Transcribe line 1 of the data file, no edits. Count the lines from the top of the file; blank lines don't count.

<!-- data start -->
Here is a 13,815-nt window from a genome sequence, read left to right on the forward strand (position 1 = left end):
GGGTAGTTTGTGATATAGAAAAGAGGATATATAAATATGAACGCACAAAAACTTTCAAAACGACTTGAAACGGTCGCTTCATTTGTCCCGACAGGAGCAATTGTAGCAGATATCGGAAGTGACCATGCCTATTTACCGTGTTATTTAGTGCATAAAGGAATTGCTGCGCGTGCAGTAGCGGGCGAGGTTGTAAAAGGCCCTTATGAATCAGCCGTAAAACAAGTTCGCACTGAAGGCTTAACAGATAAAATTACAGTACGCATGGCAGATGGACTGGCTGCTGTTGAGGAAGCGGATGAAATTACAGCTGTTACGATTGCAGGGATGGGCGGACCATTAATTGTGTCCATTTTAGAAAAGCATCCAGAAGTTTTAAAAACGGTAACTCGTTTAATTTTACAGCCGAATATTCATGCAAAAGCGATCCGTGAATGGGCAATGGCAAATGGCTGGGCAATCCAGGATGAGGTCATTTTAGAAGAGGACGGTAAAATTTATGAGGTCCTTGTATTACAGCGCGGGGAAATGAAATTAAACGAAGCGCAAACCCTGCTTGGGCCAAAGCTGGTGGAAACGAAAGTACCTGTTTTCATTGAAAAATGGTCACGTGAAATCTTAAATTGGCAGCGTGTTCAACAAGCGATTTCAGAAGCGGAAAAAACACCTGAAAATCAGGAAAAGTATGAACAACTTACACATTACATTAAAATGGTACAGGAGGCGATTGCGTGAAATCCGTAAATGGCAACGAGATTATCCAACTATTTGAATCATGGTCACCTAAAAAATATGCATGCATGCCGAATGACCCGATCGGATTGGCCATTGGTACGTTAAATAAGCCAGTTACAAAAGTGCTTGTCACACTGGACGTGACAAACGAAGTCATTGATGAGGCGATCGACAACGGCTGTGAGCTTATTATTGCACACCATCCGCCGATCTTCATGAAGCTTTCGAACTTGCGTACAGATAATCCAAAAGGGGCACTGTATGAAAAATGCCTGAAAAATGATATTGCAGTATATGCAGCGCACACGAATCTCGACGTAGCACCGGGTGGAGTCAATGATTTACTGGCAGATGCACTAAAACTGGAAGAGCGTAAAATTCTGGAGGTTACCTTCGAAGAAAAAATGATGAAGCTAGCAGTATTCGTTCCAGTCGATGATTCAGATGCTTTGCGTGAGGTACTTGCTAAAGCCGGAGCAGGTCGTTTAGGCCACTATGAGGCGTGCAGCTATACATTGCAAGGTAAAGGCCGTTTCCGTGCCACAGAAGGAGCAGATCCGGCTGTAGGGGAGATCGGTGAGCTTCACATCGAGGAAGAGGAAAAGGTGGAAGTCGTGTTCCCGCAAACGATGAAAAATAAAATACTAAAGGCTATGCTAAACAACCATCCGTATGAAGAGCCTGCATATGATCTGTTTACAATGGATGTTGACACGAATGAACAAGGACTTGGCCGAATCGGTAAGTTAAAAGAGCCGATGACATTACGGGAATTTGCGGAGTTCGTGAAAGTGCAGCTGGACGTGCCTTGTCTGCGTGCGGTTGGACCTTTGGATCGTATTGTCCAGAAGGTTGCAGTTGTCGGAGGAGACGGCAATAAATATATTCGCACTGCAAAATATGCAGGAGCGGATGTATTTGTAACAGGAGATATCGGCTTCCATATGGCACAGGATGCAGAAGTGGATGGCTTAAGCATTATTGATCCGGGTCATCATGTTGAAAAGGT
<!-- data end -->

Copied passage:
Here is a 13,815-nt window from a genome sequence, read left to right on the forward strand (position 1 = left end):